How Can We Integrate?

One of the main problems POC face, who are typically the lower end of the socio-economic strata because of historical-structural racism, is they are often employed by the corporations responsible for the degradations of the environment. And we are told not to bite that hand that feeds us, one of our famous American proverbs (it seems to me almost all American proverbs are ways of subjugating people, coercion from the cradle.) Before the creation of the “American Dream,” creating a culture that emphasized home ownership which must be had through loans and debt, unions were much more powerful. Nowadays if workers go on strike a majority run the risk of losing their homes, any form of noncompliance can result in homelessness. “[U]nless an environmental movement emerges that is capable of addressing these economic concerns, people of color and poor White workers are likely to end up siding with corporate managers in key conflicts concerning the environment.” (23) This is the sort of division corporations utilize to advance their ecologically degrading programs, they are always couched in job creation rhetoric. Most have heard this rhetoric around Keystone XL and we’ve more recently and locally seen it with the coal trains. This is the blind spot of ecological justice organizations, they are typically comprised of middle or upper class White people, often of retirement age.

In Confronting Environmental Racism Robert D. Bullard evaluates nine ecological justice movements led by POC. Grassroots movements focused on ecological justice happen quite often and predominantly are led by women of color. These movements have typically begun because of an obvious problem within oppressed communities: a landfill being zoned nearby, a water treatment plant being constructed, uranium being mined, etc. Organizers of grassroots movements typically lack any experience but that did not prove to be an insurmountable barrier[5] and “actions taken by grassroots activist to reduce environmental inequities are consistent with the struggle to end the other forms of social injustice found throughout our society- in housing education, employment, health care, criminal justice, and politics[6].” Much can be learned from these movements: their tactics, organization, recruitment strategy, and development but what is important here is that they are often litigating against the government or against corporations (probably time we start dismantling this divide too!) This tactic, along with others, are often strengthened by working with other local or national ecological justice organizations. A good way to think about this is not in terms of building alliances, but building accomplices. There is more than one reason for this switch but in the case of ecological justice organizations I think it makes more explicit the power dynamics between “us” and the “powers and principalities.” Ecological justice organizations must be economically and politically subversive, so we need to be and make accomplices, not allies.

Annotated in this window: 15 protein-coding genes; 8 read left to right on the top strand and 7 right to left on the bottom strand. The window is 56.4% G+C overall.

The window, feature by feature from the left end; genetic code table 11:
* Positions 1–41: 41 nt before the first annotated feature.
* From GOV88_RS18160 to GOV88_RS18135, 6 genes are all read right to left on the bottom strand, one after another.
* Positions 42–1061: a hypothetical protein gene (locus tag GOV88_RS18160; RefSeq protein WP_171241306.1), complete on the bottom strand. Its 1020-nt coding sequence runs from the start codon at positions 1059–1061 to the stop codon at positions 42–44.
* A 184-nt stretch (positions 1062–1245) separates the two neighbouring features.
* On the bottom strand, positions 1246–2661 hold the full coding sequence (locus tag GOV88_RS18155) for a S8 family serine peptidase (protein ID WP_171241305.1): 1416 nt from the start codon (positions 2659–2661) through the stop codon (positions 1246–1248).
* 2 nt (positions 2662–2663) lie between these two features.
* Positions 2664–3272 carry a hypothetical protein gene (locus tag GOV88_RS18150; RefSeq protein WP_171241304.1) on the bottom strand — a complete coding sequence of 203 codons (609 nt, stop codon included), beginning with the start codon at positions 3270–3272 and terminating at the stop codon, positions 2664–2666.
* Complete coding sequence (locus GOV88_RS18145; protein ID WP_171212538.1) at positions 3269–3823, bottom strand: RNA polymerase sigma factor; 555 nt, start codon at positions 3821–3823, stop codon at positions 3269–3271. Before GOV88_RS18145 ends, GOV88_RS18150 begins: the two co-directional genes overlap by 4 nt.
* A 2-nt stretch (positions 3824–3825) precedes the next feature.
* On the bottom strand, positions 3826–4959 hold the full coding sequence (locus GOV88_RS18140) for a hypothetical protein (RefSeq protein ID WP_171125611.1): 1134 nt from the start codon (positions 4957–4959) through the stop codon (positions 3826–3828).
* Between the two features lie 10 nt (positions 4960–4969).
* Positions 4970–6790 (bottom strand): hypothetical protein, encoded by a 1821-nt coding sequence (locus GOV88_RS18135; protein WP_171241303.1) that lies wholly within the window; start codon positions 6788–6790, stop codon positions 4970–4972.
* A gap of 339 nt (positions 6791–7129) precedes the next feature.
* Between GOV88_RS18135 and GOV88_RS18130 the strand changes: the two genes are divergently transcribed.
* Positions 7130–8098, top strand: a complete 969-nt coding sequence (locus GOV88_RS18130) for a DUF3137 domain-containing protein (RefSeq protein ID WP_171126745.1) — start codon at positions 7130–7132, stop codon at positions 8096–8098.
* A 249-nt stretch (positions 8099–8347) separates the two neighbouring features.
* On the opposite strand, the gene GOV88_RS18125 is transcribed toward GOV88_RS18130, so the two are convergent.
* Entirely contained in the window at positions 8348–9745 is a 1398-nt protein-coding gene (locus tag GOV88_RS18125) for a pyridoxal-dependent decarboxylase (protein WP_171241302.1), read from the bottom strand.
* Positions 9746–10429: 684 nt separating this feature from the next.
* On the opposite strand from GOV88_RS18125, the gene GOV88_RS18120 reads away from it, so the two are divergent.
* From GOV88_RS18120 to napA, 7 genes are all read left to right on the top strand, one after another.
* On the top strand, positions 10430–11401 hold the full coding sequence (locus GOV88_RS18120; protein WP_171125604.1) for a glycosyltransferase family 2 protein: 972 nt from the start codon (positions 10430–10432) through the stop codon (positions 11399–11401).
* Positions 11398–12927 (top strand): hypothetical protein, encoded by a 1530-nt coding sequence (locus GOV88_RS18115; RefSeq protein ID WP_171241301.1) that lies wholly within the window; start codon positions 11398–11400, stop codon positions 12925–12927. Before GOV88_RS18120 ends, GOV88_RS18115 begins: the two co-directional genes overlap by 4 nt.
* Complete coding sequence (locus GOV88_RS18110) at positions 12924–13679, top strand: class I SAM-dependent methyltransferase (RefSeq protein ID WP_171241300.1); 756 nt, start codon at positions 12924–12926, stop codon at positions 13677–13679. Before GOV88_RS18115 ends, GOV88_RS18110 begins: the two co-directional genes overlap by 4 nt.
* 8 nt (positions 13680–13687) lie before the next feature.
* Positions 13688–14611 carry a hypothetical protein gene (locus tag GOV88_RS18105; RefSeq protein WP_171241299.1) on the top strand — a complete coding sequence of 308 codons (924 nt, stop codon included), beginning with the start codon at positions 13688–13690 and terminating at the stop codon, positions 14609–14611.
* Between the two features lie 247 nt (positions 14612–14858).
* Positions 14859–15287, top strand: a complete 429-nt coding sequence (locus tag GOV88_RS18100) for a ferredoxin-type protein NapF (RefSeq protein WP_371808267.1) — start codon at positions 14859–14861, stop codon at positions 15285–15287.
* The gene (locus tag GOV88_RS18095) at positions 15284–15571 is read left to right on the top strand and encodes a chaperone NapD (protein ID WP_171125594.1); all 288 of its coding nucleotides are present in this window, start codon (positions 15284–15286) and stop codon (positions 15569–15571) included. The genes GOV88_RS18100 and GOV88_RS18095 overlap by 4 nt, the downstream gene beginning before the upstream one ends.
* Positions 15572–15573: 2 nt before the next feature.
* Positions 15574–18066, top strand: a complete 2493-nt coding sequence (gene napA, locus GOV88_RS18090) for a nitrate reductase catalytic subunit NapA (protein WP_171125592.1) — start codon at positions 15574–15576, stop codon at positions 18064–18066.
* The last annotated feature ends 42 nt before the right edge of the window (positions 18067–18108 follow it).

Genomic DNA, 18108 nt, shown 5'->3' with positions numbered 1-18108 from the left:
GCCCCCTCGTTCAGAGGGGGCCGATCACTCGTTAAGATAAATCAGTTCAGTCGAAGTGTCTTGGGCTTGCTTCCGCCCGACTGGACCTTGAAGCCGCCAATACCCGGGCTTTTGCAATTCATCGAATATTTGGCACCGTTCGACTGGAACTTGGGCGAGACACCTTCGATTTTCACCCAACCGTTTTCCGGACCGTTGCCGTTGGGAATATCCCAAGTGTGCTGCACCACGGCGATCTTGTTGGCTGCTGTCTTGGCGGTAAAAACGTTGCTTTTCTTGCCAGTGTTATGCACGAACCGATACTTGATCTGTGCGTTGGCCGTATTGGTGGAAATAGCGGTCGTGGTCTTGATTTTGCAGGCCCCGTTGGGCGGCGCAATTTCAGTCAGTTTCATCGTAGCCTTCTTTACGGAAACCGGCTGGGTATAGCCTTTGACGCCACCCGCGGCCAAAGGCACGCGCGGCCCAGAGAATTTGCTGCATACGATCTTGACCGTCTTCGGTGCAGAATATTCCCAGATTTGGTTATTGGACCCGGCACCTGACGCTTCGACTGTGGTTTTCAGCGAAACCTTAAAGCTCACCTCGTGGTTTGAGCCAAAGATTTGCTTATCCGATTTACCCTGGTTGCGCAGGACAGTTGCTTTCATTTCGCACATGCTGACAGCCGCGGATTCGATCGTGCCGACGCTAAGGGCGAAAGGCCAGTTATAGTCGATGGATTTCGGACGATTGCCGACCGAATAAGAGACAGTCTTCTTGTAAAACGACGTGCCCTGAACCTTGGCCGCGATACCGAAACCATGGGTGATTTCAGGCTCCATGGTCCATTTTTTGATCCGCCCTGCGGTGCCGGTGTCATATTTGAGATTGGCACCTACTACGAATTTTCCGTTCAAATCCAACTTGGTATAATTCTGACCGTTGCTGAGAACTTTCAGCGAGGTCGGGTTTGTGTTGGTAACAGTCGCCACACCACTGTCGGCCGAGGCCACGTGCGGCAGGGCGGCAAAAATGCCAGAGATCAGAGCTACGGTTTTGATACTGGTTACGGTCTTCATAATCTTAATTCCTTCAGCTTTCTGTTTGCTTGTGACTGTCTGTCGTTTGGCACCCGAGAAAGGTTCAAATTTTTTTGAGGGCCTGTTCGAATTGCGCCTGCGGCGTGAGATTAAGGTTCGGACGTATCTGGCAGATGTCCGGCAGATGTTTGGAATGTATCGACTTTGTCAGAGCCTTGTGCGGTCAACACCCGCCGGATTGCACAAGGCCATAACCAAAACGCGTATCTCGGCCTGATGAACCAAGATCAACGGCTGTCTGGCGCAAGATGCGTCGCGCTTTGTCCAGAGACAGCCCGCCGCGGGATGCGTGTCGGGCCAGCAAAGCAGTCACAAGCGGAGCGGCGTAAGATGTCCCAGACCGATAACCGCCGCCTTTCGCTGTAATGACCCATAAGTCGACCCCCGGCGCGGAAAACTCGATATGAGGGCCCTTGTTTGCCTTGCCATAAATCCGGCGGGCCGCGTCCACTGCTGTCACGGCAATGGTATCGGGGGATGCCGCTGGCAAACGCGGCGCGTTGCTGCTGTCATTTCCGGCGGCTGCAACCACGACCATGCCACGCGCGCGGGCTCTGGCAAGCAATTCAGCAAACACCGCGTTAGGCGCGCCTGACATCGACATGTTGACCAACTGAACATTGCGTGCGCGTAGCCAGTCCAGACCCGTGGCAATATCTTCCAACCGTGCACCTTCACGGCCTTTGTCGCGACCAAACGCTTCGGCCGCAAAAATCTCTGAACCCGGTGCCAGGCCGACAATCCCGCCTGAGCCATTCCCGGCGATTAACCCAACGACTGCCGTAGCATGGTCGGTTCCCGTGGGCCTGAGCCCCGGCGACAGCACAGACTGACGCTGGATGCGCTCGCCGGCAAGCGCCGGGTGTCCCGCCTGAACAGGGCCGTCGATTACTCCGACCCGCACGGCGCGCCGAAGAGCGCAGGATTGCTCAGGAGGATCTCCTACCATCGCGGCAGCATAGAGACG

I would warn against initiatives that try to make an ecological justice organization more diverse to avoid looking like a whitewashed tomb. As mentioned above this can result in tokenism but when we recognize the social, economic, racial, and political intersections of ecological injustice and the interlocking factors we have a genuine impetus to engage with and become accomplices to other social justice and grassroots movements. Their battle and our battle are all part of the same “war,” or the same nonviolent act of subversion as us Jesus-type folks may have it. It is vital to do more than pay lip service advocating for other movements and organizations. Ecological justice organizations shouldn’t just make public they support this initiative or that, but actually get involved with the effort. The ecological justice organization should contribute out of its own distinctive purpose. For instance, if an ecological justice organization chose to support PAALF with their attempts to halt the building of a Trader Joe’s recently they could do so for ecological reason. PAALF would rather this land be used for local businesses, ecologically-minded folks know local business have less impact on the ecosystem than national or regional businesses that transport goods from all over the world to the local marketplace. This sort of accomplice-building works for the benefit of both organizations and contributes to a stronger community economically, environmentally, and socially. Sign the petition today if you’d like, but more importantly get involved and look for opportunities to become an accomplice. If not with PAALF with other efforts to stop social injustice like VOZ. Hire a day laborer to help with church or home maintenance. Squash, meet corn.

Stay tuned for part II of Matt’s blog post!

[1] Nature as Community: The Convergence of Environmental and Social Justice Giovanni Di Chiro, p. 300 as cited in American Indian Literature, Environmental Justice, and Ecocriticism, Joni Adamson

[2] Shalom and the Community of Creation, Randy Woodley

[3] Gaia’s Garden, Toby Hemenway 185

[4] Ibid.

[5] I highly recommend reading The Gender of Globalization which is rife with stories of grassroots resistance to neoliberal policies by marginalized women abroad and transnational women.

[6] Environmental Racism, Bullard 30


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Three Sisters Will Heal the Land (By EcoFaith Intern Matt Cumings)